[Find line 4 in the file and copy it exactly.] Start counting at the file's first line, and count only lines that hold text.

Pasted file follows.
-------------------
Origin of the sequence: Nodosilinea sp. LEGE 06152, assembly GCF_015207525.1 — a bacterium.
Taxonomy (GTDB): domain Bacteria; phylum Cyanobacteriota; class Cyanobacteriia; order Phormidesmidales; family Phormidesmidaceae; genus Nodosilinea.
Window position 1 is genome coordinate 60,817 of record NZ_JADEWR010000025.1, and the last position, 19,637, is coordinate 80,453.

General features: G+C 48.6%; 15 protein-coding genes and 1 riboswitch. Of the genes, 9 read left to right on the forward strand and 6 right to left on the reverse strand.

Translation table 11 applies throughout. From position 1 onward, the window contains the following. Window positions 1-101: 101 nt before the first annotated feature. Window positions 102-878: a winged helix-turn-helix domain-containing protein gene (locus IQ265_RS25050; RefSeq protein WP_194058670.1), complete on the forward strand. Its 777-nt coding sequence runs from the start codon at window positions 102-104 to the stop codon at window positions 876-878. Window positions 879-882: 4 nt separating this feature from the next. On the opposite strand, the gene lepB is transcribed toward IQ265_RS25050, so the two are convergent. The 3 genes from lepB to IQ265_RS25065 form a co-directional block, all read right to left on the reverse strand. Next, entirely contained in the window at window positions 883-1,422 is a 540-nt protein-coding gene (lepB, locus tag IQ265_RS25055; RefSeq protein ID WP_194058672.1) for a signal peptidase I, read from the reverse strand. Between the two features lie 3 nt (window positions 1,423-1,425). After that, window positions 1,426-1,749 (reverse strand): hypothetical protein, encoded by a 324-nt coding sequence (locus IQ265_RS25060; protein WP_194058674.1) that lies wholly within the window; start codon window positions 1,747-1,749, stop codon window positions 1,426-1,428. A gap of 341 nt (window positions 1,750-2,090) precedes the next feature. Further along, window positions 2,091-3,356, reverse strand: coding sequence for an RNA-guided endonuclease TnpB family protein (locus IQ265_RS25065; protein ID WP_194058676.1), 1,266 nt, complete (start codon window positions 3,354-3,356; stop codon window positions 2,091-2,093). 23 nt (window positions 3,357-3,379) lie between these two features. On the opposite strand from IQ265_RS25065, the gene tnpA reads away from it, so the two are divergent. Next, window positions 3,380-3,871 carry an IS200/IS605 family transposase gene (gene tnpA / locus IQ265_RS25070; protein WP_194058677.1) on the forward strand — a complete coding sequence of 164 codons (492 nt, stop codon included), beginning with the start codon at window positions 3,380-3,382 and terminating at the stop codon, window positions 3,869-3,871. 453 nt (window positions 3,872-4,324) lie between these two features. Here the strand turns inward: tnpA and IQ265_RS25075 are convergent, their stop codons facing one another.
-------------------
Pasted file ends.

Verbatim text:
General features: G+C 48.6%; 15 protein-coding genes and 1 riboswitch. Of the genes, 9 read left to right on the forward strand and 6 right to left on the reverse strand.